JOURNAL
Current Issue
Journal Archive
.............................................................
March 2019 -
Volume 17, Issue 2

View this issue in pdf format

........................................................
From the Editor

........................................................

 

Editorial

Dr. Abdulrazak Abyad
DOI: 10.5742/MEWFM.2019.93623

Original Contribution

Self-monitoring of Blood Glucose Among Type-2 Diabetic Patients: An Analytical Cross-Sectional Study
[pdf]
Ahmed S. Alzahrani, Rishi K. Bharti, Hassan M. Al-musa, Shweta Chaudhary
DOI: 10.5742/MEWFM.2019.93624

White coat hypertension may actually be an acute phase reactant in the body
[pdf]
Mehmet Rami Helvaci, Orhan Ayyildiz, Orhan Ekrem Muftuoglu, Mehmet Gundogdu, Abdulrazak Abyad, Lesley Pocock
DOI: 10.5742/MEWFM.2019.93625

Case Report

An Unusual Persistent Mullerian Duct Syndrome in a child in Abha city: A Case Report
[pdf]
Youssef Ali Mohamad Alqahtani, Abdulrazak Tamim Abdulrazak, Hessa Gilban, Rasha Mirdad, Ashwaq Y. Asiri, Rishi Kumar Bharti, Shweta Chaudhary
DOI: 10.5742/MEWFM.2019.93628

Population and Community Studies

Prevalence of abdominal obesity and its associated comorbid condition in adult Yemeni people of Sana’a City
[pdf]
Mohammed Ahmed Bamashmos
DOI: 10.5742/MEWFM.2019.93626

Smoking may even cause irritable bowel syndrome
[pdf]
Mehmet Rami Helvaci, Guner Dede, Yasin Yildirim, Semih Salaz, Abdulrazak Abyad, Lesley Pocock
DOI: 10.5742/MEWFM.2019.93629

Systematic literature review on early onset dementia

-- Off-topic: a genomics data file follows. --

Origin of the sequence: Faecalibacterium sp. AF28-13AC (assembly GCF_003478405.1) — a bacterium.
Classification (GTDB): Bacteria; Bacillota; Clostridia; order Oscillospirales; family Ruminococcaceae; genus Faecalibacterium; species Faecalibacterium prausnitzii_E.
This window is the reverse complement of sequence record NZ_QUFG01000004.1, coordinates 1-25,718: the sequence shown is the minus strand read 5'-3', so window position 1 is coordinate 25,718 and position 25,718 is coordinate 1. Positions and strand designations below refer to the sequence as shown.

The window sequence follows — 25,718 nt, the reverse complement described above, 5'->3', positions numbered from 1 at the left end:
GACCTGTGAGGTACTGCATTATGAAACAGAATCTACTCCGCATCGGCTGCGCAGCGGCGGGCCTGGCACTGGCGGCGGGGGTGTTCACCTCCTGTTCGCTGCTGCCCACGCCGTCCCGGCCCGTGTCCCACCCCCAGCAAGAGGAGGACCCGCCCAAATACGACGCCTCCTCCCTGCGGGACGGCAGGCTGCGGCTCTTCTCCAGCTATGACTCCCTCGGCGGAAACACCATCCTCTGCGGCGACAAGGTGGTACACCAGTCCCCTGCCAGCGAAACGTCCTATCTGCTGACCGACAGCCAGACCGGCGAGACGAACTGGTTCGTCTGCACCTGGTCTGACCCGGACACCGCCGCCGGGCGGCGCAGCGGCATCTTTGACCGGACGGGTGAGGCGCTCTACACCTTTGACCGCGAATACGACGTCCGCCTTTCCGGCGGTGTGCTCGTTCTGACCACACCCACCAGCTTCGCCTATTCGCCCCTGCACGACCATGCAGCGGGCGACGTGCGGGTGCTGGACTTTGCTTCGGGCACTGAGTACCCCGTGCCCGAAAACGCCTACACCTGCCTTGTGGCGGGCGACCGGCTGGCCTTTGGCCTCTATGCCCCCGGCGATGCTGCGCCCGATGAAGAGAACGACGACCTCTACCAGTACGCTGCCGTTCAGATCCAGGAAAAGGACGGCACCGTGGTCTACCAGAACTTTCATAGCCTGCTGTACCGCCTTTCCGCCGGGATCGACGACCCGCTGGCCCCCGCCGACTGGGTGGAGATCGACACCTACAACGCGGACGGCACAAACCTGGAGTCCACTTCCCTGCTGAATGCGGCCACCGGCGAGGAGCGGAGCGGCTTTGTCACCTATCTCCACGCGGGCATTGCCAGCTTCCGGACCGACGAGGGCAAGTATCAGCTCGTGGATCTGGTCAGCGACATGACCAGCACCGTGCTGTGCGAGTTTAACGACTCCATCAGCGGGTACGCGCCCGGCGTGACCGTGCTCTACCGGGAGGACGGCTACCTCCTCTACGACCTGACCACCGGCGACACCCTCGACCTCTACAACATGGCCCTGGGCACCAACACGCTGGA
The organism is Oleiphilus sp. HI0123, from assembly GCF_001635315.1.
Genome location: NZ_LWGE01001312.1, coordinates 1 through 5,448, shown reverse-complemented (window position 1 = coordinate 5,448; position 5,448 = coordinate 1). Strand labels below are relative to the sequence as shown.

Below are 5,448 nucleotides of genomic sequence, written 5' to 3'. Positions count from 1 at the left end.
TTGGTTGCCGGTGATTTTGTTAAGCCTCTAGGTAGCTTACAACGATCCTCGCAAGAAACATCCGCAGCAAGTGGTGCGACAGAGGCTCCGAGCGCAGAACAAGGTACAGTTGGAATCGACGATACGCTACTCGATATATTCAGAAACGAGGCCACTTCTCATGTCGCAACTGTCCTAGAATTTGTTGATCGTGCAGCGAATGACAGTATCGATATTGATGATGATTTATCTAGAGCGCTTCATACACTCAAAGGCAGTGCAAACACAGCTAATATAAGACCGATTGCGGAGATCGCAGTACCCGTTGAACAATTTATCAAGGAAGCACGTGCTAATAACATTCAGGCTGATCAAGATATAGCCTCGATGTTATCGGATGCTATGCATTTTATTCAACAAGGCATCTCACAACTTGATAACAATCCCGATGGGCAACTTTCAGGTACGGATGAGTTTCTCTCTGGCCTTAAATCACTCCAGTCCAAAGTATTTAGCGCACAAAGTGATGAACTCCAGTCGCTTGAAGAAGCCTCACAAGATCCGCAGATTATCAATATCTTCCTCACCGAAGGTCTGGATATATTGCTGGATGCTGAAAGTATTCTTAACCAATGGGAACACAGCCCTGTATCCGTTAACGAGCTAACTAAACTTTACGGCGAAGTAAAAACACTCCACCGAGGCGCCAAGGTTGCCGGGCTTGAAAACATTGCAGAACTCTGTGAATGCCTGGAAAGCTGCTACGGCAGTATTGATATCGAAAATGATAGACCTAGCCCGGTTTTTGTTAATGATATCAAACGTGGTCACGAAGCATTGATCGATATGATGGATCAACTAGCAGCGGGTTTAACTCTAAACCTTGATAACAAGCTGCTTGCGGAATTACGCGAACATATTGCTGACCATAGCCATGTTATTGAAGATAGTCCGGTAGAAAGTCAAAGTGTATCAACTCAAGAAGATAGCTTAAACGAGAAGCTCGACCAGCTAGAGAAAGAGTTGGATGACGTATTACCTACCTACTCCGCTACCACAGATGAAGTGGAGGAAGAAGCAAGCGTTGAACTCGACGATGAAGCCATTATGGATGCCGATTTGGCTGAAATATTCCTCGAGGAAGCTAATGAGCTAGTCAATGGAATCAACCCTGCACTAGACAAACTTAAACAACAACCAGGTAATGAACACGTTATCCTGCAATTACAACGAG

[pdf]
Wendy Eskine
DOI: 10.5742/MEWFM.2019.93627



Middle East Quality Improvement Program
(MEQUIP QI&CPD)

Chief Editor -
Abdulrazak Abyad MD, MPH, MBA, AGSF, AFCHSE

.........................................................

Publisher -
Lesley Pocock
medi+WORLD International
AUSTRALIA
Email
: lesleypocock@mediworld.com.au
.........................................................

Editorial Enquiries -
abyad@cyberia.net.lb
.........................................................

Advertising Enquiries -
lesleypocock@mediworld.com.au
.........................................................

While all efforts have been made to ensure the accuracy of the information in this journal, opinions expressed are those of the authors and do not necessarily reflect the views of The Publishers, Editor or the Editorial Board. The publishers, Editor and Editorial Board cannot be held responsible for errors or any consequences arising from the use of information contained in this journal; or the views and opinions expressed. Publication of any advertisements does not constitute any endorsement by the Publishers and Editors of the product advertised.

The contents of this journal are copyright. Apart from any fair dealing for purposes of private study, research, criticism or review, as permitted under the Australian Copyright Act, no part of this program may be reproduced without the permission of the publisher.

March 2019 - Volume 17, Issue 3

An Unusual Persistent Mullerian Duct Syndrome in a child in Abha city: A Case Report

(1) Assistant Professor of Paediatrics, Child Health Department, College of Medicine,
King Khalid University, Abha, Kingdom of Saudi Arabia
(2) Pediatric Surgery Resident, Abha Maternity and Children Hospital, Abha, K.S.A
(3) Pediatric Consultant, Abha Maternity and Children Hospital, Abha, Kingdom of Saudi Arabia
(4) Medical Student, College of Medicine, King Khalid University, Abha, Kingdom of Saudi Arabia
Demonstrator, Surgery Department, College of Medicine, Abha, Kingdom of Saudi Arabia